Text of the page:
Indonesia’s President, Joko Widodo, during his state visit to Malaysia in August had mooted the idea for cooperation or a merger between the state oil companies, Petronas and Pertamina in efforts to expand their businesses together.
The President said Petronas and Pertamina could collaborate or be merged as one to become a large enterprise with more capacity, capital and equity. The two enterprises, I think, are already like sisters. We can expand together to other countries, we can look for oil together, we can export downstream products to other countries, Jokowi said during his state visit to Malaysia in early August where he met prime minister, Tun Dr Mahathir Mohamad.
Now, the Sabah chief minister Shafie Apdal takes a trip to the Pertamina Refinery Unit in Balikpapan, Indonesia and utters the same message that President Jokowi had said about collaboration between Pertamina and Petronas.
Doesn’t the chief minister have anything new to say apart from plagiarising President Jokowi’s idea? The only difference in Shafie’s statement is including ‘Sabah’, as a potential beneficiary.
Shafie says, “we need to play our part to manage our resources well, but we cannot work alone. We should collaborate with main players.”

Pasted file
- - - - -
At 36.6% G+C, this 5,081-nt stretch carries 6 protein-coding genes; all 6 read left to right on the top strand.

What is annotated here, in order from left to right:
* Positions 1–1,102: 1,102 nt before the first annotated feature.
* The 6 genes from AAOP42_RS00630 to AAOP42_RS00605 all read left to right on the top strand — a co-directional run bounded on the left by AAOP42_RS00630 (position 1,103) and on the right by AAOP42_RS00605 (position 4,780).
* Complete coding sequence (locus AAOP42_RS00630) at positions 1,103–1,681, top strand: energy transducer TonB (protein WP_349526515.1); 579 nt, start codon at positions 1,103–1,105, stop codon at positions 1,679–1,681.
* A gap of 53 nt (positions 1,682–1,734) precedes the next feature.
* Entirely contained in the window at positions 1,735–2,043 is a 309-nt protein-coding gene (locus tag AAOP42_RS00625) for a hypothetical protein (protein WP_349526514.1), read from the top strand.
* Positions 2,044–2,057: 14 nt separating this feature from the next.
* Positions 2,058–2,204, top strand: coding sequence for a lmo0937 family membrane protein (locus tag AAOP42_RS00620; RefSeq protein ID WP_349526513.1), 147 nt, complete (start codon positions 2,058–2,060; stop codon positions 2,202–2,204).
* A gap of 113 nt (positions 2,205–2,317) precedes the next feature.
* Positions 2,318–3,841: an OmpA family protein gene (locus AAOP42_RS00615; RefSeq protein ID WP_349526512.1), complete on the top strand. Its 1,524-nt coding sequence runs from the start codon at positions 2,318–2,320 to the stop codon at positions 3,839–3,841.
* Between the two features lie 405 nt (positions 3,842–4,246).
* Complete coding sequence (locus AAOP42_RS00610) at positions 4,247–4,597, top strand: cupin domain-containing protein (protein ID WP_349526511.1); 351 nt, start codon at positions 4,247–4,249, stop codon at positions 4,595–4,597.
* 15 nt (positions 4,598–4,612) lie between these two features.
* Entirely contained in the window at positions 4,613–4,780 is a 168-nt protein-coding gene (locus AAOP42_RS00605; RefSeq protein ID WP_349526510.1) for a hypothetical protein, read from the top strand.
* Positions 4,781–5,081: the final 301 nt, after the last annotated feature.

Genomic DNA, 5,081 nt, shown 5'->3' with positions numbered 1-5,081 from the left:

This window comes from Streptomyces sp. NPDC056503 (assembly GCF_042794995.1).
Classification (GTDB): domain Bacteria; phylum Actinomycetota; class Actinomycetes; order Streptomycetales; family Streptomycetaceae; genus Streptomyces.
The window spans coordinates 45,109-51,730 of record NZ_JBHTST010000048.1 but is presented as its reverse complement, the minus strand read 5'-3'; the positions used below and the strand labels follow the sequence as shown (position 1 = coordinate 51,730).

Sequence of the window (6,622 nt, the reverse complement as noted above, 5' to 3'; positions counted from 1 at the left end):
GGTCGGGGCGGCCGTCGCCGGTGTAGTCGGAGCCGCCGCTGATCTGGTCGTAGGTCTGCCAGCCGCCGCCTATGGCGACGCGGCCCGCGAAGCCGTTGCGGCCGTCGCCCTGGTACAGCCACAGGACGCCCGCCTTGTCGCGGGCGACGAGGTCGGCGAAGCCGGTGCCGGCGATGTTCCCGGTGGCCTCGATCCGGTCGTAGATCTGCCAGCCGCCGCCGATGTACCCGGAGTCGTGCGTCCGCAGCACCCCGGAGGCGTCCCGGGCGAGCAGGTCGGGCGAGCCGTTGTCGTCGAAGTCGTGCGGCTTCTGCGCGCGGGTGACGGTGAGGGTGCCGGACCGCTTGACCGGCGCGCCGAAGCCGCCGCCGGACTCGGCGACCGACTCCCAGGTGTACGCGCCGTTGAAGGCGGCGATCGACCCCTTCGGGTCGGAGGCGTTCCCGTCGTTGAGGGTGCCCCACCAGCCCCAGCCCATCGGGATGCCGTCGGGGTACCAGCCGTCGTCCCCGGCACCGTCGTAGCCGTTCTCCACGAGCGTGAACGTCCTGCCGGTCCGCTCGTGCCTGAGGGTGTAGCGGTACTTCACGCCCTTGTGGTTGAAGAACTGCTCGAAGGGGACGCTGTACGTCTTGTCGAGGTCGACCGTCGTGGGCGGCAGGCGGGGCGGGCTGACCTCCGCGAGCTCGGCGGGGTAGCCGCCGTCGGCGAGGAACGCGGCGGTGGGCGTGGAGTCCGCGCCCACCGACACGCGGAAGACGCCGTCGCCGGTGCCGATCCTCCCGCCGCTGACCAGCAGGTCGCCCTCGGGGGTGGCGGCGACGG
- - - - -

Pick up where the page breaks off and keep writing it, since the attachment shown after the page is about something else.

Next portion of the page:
What does Shafie have to collaborate with the main players? How can a bilateral arrangement, if any, between two nations’ state companies like PETRONAS and PERTAMINA even consider including Sabah in the business tie-up?
What value can Shafie bring to the table, apart from his forward-looking statements? Is he looking at the failed exploration and production (E&P) company, Sabah International Petroleum Sdn Bhd (SIP)?
Despite being in the ‘lucrative’ oil and gas business, SIP is not performing. According to sources, the beleaguered company is in debt and was expected to settle (its debts) this year but the repayment to the Sabah Development Bank has now been scheduled for next year.
For an E&P company, this is an indicator of weak performance, lack of expertise, and lack of profound growth opportunities, moving forward. The oil and gas fraternity would probably scoff at a tie-up involving SIP due to mismatch. Incidentally, SIP’s chairman is Shafie Apdal and the company is owned by Sabah Development Bhd.
SIP needs a complete revamp of its business strategies and operations. Due diligence ought to be conducted to identify shortcomings, provide resolutions and determine its new way forward in this fast evolving oil & gas landscape – before even considering tie-ups of any sort!
If Shafie were an astute chief minister, he would already be restructuring all state-owned assets, including SIP. After 17 months as chief minister, he is still playing ‘wayang kulit,’ and literally has nothing to show for.
If a comparison were made between Shafie Apdal and any of the previous chief ministers’ achievements, it won’t be surprising to see Shafie Apdal trailing at the tail-end!